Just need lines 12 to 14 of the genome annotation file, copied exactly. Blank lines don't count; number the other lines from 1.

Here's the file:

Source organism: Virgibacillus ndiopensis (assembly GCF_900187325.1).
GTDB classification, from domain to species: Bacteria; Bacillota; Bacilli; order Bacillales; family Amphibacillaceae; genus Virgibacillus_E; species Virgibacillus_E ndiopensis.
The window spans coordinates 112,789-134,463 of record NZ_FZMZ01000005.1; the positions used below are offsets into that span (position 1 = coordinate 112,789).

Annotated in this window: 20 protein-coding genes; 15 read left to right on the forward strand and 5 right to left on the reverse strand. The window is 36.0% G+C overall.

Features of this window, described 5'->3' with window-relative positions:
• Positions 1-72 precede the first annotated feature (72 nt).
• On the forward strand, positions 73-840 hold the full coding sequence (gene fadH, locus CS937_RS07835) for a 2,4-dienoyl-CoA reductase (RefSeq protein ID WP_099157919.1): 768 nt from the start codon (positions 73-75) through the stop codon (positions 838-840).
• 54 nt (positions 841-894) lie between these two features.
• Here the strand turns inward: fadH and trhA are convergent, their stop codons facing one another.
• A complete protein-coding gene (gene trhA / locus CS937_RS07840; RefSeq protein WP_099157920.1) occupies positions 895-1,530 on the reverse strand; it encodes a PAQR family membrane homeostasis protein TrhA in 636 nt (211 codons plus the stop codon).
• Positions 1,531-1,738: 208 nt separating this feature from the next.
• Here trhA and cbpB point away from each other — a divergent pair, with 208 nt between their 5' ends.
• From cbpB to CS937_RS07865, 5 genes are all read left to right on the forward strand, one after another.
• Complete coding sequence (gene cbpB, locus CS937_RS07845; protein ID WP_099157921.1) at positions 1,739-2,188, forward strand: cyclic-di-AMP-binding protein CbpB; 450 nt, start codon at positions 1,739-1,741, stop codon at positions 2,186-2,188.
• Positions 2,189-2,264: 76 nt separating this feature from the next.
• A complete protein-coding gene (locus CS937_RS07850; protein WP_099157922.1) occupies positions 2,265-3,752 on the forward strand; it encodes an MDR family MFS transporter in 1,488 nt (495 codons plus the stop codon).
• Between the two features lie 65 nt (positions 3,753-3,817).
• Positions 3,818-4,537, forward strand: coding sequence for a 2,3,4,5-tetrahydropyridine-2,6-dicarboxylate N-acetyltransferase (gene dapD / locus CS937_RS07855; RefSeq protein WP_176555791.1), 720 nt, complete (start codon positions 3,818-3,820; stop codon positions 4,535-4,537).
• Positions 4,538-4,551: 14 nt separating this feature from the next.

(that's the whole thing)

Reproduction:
• Here trhA and cbpB point away from each other — a divergent pair, with 208 nt between their 5' ends.
• From cbpB to CS937_RS07865, 5 genes are all read left to right on the forward strand, one after another.
• Complete coding sequence (gene cbpB, locus CS937_RS07845; protein ID WP_099157921.1) at positions 1,739-2,188, forward strand: cyclic-di-AMP-binding protein CbpB; 450 nt, start codon at positions 1,739-1,741, stop codon at positions 2,186-2,188.